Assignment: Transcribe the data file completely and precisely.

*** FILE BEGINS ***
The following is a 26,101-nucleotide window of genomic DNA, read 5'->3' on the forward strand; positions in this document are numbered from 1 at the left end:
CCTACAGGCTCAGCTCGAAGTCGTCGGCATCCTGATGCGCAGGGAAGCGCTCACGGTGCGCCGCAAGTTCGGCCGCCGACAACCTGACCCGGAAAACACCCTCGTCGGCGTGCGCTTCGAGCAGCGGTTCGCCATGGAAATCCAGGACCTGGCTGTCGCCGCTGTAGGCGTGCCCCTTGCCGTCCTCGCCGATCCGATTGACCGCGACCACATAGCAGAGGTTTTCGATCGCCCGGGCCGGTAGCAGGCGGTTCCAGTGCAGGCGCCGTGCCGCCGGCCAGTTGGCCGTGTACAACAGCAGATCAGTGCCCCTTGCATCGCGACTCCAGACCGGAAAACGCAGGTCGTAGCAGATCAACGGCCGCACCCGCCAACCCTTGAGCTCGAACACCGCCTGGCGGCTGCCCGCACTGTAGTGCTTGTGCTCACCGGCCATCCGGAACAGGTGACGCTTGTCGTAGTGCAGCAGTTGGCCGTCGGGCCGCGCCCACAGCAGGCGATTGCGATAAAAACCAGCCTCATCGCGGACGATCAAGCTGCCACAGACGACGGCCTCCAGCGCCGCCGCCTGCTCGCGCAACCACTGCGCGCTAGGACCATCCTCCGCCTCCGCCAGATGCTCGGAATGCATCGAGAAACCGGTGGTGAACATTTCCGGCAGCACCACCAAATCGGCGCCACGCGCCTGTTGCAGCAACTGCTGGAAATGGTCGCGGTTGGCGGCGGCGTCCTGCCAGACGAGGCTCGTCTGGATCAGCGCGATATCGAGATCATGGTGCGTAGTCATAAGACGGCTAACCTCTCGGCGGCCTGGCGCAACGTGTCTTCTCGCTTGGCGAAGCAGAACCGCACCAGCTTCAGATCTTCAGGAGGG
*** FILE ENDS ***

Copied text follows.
The following is a 26,101-nucleotide window of genomic DNA, read 5'->3' on the forward strand; positions in this document are numbered from 1 at the left end:
CCTACAGGCTCAGCTCGAAGTCGTCGGCATCCTGATGCGCAGGGAAGCGCTCACGGTGCGCCGCAAGTTCGGCCGCCGACAACCTGACCCGGAAAACACCCTCGTCGGCGTGCGCTTCGAGCAGCGGTTCGCCATGGAAATCCAGGACCTGGCTGTCGCCGCTGTAGGCGTGCCCCTTGCCGTCCTCGCCGATCCGATTGACCGCGACCACATAGCAGAGGTTTTCGATCGCCCGGGCCGGTAGCAGGCGGTTCCAGTGCAGGCGCCGTGCCGCCGGCCAGTTGGCCGTGTACAACAGCAGATCAGTGCCCCTTGCATCGCGACTCCAGACCGGAAAACGCAGGTCGTAGCAGATCAACGGCCGCACCCGCCAACCCTTGAGCTCGAACACCGCCTGGCGGCTGCCCGCACTGTAGTGCTTGTGCTCACCGGCCATCCGGAACAGGTGACGCTTGTCGTAGTGCAGCAGTTGGCCGTCGGGCCGCGCCCACAGCAGGCGATTGCGATAAAAACCAGCCTCATCGCGGACGATCAAGCTGCCACAGACGACGGCCTCCAGCGCCGCCGCCTGCTCGCGCAACCACTGCGCGCTAGGACCATCCTCCGCCTCCGCCAGATGCTCGGAATGCATCGAGAAACCGGTGGTGAACATTTCCGGCAGCACCACCAAATCGGCGCCACGCGCCTGTTGCAGCAACTGCTGGAAATGGTCGCGGTTGGCGGCGGCGTCCTGCCAGACGAGGCTCGTCTGGATCAGCGCGATATCGAGATCATGGTGCGTAGTCATAAGACGGCTAACCTCTCGGCGGCCTGGCGCAACGTGTCTTCTCGCTTGGCGAAGCAGAACCGCACCAGCTTCAGATCTTCAGGAGGG